Marriage Tradition In Africa: Lobola

Lobola is a century-old tradition, still common throughout Africa. This system requires that a price be paid for the right to marry a women. This practice is still used extensively in contemporary African society and has raised both critical and supportive voices.

Lobola is an age-old African custom that is as alive today as it was 100 years ago. Both the families of the bride and groom would be scandalized if they did not adhere to this custom. On the surface, Lobola is a complex and very formal process of negotiation between the two families to come to a mutual agreement of the price that the groom has to pay in order to marry the bride. This may seem like a purchase and a sale, but this custom is the very opposite of a commercial transaction.

What makes Lobola so important for marriage is that it is based on a process that brings the two families together. Mutual respect and dignity are woven into the process, and the love between the man and woman is expanded to include the immediate and extended families. But, like all traditional customs, it is open to abuse and distortion in the modern world.

The Lobola process is often complicated and sometimes confusing for the modern couple. The process if very formal and has certain protocols that have to be adhered to. For example, although the two families concerned might have lived next to each other for years, all negotiation between the parents must be conducted in writing and not by telephone or by a quick visit. The reason for this seemingly absurd rule is that although the families might have known each other for years, they do not know each other on the level of the Lobola exchange. In other words, they do not know each other at the the level of the seriousness and sanctity of marriage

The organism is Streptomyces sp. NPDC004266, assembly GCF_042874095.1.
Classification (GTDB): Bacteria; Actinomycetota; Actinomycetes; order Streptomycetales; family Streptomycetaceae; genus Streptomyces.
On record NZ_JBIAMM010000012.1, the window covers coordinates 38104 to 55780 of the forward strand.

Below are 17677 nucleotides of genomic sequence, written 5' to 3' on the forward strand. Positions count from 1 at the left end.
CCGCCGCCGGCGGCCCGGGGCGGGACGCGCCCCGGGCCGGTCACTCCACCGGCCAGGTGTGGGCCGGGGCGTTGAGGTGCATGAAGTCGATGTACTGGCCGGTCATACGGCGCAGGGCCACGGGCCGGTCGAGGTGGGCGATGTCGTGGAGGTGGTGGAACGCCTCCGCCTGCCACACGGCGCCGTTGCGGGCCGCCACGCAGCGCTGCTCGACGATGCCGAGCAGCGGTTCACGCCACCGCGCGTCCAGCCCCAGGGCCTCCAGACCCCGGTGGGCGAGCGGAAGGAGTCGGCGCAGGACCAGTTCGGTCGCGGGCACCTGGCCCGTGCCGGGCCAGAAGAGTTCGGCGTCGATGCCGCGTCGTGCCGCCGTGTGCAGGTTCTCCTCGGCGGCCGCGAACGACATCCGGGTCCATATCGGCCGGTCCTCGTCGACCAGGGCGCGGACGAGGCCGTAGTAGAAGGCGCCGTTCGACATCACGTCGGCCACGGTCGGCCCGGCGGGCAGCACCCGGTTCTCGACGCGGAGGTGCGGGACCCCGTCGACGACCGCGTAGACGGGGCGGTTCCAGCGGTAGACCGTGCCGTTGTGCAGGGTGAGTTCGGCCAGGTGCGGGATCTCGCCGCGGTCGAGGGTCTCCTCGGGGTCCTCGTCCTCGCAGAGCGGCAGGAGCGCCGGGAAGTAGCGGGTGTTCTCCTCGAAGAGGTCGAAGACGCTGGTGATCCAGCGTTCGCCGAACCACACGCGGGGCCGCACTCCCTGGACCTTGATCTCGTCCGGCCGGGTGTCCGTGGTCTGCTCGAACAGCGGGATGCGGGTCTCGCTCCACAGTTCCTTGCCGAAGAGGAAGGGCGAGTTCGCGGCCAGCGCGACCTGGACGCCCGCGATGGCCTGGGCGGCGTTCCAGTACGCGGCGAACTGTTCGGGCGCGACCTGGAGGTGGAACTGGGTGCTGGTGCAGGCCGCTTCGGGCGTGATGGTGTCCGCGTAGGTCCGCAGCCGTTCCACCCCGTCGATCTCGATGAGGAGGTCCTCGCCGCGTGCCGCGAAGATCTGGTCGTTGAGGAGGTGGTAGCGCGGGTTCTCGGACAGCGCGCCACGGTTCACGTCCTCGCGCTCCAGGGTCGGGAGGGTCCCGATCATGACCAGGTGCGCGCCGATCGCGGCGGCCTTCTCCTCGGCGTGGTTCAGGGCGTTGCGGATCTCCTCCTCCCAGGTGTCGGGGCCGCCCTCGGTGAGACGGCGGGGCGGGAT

The arrangements for the meeting between the families involve endless formalities. Often negotiations are not conducted by the parents of the prospective groom at all, but can be conduced via relatives, usually uncles of the groom. The reason for this is that the extended family is an important element in African culture and especially in the institution of marriage.

Great ceremony and dignity is involved when the negotiating "teams" from the families meet. The formal tension between the two parties involved in the negotiations is often broken by a bottle of brandy placed on a table. Even though the bottle may not actually be opened, this indicates a relaxation of tension and an acceptance of the quests. This gesture is known as mvulamlomo, which, translated form the Xhosa, means the mouth-opener.

The negotiations can take up to two days and the talk will usually revolve the number of cattle to be paid as the Bride-price. There is a modern variation to this theme though. Most often it is not cattle that are being talked about but rather money. Cattle are symbolic and represent certain amounts of money. Once the bride price or Lobalo is established, the negotiations are formally over.

However, there are other rules that have to be followed before the actual wedding. The young couple are usually forbidden from meeting until the actual wedding ceremony.

The purpose of all this fuss and decorum is to create a feeling of trust and mutual understanding at a deep level between the two families; and more importantly, a feeling of community.

Many people do not realize that there is no sense of personal enrichment in Lobola. The money received by the bride's family is used to help the young bride set up house. Lobola is also a gesture of gratitude on the part of groom's family for looking after and bringing up the young bride.

The modern usage of Lobola does not always have a happy outcome, however; there are many instances when families use Lobola to acquire money to pay their debt. Worse still, some men see women as "goods" that have been paid for. This creates a marital climate that is not conducive to trust and love. There is one documented case of an unhappy wife who could not obtain a divorce from her husband because the family could not pay back the Lobola price. There is even a reported relationship between the Lobola custom and the spread of HIV/AIDS. South Africa has the highest incidence of HIV/AIDS in the world, and some claim that this high rate is partly due to the custom of Lobola. The custom is seen as a monetary transaction and the wife as a bought object; the husband often feels free to acquire mistresses and hence increases the possibility of infection, which in turn can be transmitted to the wife. However, these are aberrations and do not detract from the essence of Lobola itself. It remains a custom that is still popular because it promotes harmony between the married couples and their families, as well as promoting a sense of dignity and support that can aid the marriage and promote a harmonious union.

© High Speed Ventures 2011